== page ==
Posts in Category: Politics

Is the minimum wage working, or just stopping work?

Wednesday 12th October 2011

It’s been announced today that unemployment is at a 17-year high, and that 16-24 year olds are being particularly affected. In that group, unemployment is higher than it’s ever been.

Back when the minimum wage was introduced, there was a particularly interesting argument put forward against it. This was that it would have an adverse impact upon people whose labour is not worth the minimum wage. In particular, it was argued that younger people with less training or experience, would simply not be worth hiring any more. Given today’s unemployment figures, this argument seems at least plausible.

The intention of a minimum wage is – presumably – to ensure that people are paid enough money to allow them to have somewhere to live, food to eat, and some sort of good standard of living. And that’s an absolutely good intention. But is pricing people out of the job market really the best way to deliver this? Isn’t it better that people work for whatever wage they’re able to collect (and, of course, are willing to work for) so that they’re at least gaining experience which increases the value of their labour, and allows them ultimately to secure better-paid employment? And if a wage is deemed to be too low, wouldn’t it be better for the government to supplement it, rather than trying to force employers to pay over the odds?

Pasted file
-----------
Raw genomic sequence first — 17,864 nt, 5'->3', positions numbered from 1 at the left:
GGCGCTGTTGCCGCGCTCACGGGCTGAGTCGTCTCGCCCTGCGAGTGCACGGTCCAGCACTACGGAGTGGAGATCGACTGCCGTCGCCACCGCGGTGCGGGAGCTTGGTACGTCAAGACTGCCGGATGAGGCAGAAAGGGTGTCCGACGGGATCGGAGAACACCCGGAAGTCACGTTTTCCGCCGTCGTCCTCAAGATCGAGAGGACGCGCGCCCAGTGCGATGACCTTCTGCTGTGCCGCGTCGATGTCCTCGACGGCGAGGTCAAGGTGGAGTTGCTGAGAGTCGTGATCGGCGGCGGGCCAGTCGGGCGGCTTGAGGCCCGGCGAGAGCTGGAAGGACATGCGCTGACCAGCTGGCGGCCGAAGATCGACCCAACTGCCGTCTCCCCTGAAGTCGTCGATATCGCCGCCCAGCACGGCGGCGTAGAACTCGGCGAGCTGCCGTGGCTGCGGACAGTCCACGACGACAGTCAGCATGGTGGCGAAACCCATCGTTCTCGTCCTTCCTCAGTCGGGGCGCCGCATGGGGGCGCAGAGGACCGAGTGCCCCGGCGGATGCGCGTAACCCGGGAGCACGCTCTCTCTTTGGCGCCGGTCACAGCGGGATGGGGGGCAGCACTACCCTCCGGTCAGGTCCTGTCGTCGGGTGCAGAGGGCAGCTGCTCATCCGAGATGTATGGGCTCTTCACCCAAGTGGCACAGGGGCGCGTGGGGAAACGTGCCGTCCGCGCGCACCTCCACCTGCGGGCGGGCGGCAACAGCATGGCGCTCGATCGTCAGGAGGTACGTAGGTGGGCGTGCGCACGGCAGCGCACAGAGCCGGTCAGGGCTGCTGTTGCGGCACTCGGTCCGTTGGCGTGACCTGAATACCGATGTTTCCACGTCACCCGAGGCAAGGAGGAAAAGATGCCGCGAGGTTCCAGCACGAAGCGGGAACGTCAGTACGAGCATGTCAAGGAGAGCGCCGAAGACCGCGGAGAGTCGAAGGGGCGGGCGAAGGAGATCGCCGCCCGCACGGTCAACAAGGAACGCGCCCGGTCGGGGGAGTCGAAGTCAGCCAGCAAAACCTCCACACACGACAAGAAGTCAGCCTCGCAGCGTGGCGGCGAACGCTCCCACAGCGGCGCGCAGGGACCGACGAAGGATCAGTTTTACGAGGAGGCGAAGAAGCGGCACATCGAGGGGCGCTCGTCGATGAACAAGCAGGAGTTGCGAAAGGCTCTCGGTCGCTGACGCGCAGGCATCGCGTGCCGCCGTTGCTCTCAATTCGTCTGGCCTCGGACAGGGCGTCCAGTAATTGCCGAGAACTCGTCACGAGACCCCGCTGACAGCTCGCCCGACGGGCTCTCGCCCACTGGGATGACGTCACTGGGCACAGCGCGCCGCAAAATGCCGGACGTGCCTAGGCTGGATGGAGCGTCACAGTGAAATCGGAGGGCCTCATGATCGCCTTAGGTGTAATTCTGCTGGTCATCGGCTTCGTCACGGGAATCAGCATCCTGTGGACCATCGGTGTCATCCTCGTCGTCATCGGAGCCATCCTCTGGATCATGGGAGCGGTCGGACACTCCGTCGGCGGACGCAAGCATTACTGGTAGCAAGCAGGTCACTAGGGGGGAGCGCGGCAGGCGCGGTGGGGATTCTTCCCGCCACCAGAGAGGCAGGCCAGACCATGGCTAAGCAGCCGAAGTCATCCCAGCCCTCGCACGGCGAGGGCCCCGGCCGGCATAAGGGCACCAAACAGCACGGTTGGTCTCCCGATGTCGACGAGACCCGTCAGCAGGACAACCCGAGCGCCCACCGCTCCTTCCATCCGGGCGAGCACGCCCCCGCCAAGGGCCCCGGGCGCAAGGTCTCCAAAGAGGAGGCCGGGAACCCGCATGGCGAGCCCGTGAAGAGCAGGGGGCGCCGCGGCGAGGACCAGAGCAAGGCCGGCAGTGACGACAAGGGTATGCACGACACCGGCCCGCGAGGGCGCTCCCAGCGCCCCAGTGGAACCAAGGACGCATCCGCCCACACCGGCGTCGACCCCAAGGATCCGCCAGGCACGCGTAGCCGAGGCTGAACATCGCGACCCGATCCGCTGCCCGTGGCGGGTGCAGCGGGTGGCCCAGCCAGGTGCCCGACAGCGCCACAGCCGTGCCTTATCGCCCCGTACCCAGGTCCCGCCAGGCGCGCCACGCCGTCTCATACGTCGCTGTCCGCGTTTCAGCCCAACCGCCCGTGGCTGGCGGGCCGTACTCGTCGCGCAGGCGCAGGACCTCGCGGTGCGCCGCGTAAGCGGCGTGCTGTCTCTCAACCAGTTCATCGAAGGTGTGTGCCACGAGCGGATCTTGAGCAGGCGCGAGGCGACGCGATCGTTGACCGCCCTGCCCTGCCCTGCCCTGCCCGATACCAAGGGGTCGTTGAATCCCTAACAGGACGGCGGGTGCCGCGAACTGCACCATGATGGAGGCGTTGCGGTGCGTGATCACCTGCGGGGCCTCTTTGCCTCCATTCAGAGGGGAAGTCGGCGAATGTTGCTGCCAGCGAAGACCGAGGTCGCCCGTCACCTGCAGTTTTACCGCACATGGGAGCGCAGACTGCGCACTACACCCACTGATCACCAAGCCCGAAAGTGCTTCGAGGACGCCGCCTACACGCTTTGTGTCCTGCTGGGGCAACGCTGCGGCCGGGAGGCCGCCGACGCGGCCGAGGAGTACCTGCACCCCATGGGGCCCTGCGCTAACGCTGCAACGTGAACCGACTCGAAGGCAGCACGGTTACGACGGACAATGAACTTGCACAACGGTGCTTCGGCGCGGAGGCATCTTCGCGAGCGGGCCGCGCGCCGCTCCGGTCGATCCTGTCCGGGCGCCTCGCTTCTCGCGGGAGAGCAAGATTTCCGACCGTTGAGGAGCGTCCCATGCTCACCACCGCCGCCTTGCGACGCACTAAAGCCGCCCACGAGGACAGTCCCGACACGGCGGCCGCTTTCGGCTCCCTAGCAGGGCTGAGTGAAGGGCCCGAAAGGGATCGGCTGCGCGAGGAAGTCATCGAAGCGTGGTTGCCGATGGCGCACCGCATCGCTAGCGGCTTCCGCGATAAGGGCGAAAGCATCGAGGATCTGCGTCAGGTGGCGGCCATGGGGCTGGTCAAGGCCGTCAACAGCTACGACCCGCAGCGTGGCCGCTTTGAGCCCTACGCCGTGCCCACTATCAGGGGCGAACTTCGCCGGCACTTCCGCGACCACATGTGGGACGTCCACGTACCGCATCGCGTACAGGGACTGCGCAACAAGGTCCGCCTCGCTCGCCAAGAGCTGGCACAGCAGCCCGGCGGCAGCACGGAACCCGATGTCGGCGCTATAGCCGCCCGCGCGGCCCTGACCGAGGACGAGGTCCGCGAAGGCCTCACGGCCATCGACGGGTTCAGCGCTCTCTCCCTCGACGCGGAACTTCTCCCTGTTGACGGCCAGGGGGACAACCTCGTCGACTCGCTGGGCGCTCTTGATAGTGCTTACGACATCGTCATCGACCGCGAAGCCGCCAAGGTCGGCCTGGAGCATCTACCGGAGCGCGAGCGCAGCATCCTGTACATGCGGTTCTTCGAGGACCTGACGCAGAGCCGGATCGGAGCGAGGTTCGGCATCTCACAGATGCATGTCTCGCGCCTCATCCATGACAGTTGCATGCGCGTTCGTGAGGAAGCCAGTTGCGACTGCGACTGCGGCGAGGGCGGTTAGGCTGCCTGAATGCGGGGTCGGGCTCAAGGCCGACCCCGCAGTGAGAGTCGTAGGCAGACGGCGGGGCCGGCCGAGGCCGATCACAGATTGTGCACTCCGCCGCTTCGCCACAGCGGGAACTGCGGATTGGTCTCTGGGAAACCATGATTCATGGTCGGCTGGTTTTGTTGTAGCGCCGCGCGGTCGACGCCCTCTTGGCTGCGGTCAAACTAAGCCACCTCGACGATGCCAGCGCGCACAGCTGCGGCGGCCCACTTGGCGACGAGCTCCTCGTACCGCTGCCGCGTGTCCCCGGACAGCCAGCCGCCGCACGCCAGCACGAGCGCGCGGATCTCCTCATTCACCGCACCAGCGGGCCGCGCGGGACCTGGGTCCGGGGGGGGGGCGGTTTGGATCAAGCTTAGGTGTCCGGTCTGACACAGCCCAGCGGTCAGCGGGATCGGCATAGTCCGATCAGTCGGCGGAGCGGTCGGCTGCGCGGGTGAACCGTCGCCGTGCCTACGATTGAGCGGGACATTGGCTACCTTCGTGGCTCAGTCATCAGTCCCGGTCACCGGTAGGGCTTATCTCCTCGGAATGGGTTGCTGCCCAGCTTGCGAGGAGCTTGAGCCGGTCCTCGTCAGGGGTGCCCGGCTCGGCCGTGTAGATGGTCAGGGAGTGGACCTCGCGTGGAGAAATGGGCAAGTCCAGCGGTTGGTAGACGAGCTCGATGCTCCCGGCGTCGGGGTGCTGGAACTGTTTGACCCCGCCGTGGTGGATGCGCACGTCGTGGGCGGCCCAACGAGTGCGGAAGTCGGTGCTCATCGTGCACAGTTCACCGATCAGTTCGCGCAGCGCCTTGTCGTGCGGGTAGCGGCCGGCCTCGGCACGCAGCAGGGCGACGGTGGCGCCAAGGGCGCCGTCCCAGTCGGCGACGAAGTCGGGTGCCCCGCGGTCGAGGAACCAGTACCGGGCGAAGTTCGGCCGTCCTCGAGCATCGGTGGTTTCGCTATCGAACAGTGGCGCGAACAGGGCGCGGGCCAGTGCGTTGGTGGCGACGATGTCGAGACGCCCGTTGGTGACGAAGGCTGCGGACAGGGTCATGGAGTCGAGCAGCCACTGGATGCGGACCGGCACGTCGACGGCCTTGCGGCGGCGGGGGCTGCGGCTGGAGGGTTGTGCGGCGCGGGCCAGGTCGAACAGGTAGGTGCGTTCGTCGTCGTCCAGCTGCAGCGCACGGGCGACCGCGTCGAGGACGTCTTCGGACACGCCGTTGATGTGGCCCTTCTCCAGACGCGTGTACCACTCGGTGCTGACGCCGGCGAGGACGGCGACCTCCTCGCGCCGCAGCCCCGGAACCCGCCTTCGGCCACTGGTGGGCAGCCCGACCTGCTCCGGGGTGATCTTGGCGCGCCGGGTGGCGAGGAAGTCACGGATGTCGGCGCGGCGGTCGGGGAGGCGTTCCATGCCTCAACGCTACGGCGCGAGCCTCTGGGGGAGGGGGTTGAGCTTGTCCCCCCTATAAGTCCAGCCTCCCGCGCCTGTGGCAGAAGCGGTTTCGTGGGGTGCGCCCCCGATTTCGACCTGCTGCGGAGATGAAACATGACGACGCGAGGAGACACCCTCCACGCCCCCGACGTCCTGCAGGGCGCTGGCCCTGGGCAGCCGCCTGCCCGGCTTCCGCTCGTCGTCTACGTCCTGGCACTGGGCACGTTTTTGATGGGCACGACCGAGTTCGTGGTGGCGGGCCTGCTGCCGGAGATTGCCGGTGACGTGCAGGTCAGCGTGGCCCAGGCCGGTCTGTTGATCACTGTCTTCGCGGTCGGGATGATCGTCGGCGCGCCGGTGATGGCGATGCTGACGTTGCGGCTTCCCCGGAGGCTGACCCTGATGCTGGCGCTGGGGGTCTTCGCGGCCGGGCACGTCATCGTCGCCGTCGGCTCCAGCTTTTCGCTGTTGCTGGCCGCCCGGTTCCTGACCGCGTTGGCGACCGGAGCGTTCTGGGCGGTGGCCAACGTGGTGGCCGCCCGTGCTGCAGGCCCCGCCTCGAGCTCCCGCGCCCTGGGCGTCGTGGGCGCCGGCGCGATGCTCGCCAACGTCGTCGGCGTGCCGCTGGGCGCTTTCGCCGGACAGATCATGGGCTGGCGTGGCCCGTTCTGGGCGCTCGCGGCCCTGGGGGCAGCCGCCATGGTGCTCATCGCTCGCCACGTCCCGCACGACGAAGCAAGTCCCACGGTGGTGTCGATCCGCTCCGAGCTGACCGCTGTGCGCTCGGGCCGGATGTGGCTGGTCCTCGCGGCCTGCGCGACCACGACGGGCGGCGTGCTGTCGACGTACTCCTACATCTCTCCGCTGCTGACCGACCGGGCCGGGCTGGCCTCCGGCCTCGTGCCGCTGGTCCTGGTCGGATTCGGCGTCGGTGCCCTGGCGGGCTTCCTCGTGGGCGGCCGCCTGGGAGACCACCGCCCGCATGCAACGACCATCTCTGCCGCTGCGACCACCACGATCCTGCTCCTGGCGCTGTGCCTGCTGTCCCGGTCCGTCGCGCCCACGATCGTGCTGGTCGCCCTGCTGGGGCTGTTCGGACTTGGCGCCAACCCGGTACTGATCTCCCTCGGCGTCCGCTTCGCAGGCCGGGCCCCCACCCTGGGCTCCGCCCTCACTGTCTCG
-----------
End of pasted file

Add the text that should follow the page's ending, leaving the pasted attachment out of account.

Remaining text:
Is it time to scrap the minimum wage and come up with a more intelligent way of dealing with this? Perhaps something like a negative income tax?

Posted In: Politics Tagged: | 4 Comments

The death of capitalism, apparently

Tuesday 27th September 2011

You would imagine that when a column in a newspaper begins with “I might be an economic dunce, but…”, it would serve as a pretty damn good signal to basically ignore much of what follows. Alas, no.

If you’re on Twitter then you may have seen this article by Charlie Brooker being retweeted today, as seems to happen most Mondays. Brooker’s articles are generally fairly popular amongst the Twitterati, and so they should be as they’re usually quite amusing. But with the latest one, I really couldn’t get past the pretty fundamental error.